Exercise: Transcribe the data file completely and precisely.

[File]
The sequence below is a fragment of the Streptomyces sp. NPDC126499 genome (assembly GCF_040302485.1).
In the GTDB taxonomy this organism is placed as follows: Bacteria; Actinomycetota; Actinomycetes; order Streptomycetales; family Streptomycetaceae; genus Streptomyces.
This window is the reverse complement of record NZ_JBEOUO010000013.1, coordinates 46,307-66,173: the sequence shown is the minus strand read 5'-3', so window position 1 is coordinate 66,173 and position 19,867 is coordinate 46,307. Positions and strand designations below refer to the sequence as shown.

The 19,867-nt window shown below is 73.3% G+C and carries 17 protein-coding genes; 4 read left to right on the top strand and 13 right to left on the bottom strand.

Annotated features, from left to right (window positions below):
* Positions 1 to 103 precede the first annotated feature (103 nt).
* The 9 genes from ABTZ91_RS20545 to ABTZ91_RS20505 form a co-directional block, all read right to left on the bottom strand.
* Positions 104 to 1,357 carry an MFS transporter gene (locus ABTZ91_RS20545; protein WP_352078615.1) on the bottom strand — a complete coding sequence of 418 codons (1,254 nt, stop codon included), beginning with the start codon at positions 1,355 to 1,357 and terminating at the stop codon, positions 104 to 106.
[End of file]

The sequence below is a fragment of the Streptomyces sp. NPDC126499 genome (assembly GCF_040302485.1).
In the GTDB taxonomy this organism is placed as follows: Bacteria; Actinomycetota; Actinomycetes; order Streptomycetales; family Streptomycetaceae; genus Streptomyces.
This window is the reverse complement of record NZ_JBEOUO010000013.1, coordinates 46,307-66,173: the sequence shown is the minus strand read 5'-3', so window position 1 is coordinate 66,173 and position 19,867 is coordinate 46,307. Positions and strand designations below refer to the sequence as shown.

The 19,867-nt window shown below is 73.3% G+C and carries 17 protein-coding genes; 4 read left to right on the top strand and 13 right to left on the bottom strand.

Annotated features, from left to right (window positions below):
* Positions 1 to 103 precede the first annotated feature (103 nt).
* The 9 genes from ABTZ91_RS20545 to ABTZ91_RS20505 form a co-directional block, all read right to left on the bottom strand.
* Positions 104 to 1,357 carry an MFS transporter gene (locus ABTZ91_RS20545; protein WP_352078615.1) on the bottom strand — a complete coding sequence of 418 codons (1,254 nt, stop codon included), beginning with the start codon at positions 1,355 to 1,357 and terminating at the stop codon, positions 104 to 106.